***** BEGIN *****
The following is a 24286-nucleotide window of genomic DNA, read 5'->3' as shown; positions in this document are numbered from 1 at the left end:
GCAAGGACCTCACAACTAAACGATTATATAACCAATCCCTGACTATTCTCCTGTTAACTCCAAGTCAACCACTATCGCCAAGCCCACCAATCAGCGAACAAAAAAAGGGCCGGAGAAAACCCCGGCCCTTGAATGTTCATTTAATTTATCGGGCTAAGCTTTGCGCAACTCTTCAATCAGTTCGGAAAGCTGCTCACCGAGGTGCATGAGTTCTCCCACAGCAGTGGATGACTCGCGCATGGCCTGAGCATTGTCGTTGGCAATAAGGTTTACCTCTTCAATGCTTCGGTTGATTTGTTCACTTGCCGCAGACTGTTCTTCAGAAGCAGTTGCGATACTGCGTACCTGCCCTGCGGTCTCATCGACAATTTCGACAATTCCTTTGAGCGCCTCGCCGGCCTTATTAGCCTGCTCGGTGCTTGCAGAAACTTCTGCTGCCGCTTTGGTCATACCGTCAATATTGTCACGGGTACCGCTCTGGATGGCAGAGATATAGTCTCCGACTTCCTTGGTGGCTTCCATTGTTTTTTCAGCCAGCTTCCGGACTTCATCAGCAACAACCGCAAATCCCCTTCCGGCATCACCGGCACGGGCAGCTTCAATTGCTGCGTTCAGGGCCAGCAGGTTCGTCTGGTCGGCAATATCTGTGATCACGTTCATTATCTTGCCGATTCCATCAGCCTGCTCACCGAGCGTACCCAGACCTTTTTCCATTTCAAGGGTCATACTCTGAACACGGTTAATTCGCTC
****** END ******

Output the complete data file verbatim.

The following is a 24286-nucleotide window of genomic DNA, read 5'->3' as shown; positions in this document are numbered from 1 at the left end:
GCAAGGACCTCACAACTAAACGATTATATAACCAATCCCTGACTATTCTCCTGTTAACTCCAAGTCAACCACTATCGCCAAGCCCACCAATCAGCGAACAAAAAAAGGGCCGGAGAAAACCCCGGCCCTTGAATGTTCATTTAATTTATCGGGCTAAGCTTTGCGCAACTCTTCAATCAGTTCGGAAAGCTGCTCACCGAGGTGCATGAGTTCTCCCACAGCAGTGGATGACTCGCGCATGGCCTGAGCATTGTCGTTGGCAATAAGGTTTACCTCTTCAATGCTTCGGTTGATTTGTTCACTTGCCGCAGACTGTTCTTCAGAAGCAGTTGCGATACTGCGTACCTGCCCTGCGGTCTCATCGACAATTTCGACAATTCCTTTGAGCGCCTCGCCGGCCTTATTAGCCTGCTCGGTGCTTGCAGAAACTTCTGCTGCCGCTTTGGTCATACCGTCAATATTGTCACGGGTACCGCTCTGGATGGCAGAGATATAGTCTCCGACTTCCTTGGTGGCTTCCATTGTTTTTTCAGCCAGCTTCCGGACTTCATCAGCAACAACCGCAAATCCCCTTCCGGCATCACCGGCACGGGCAGCTTCAATTGCTGCGTTCAGGGCCAGCAGGTTCGTCTGGTCGGCAATATCTGTGATCACGTTCATTATCTTGCCGATTCCATCAGCCTGCTCACCGAGCGTACCCAGACCTTTTTCCATTTCAAGGGTCATACTCTGAACACGGTTAATTCGCTC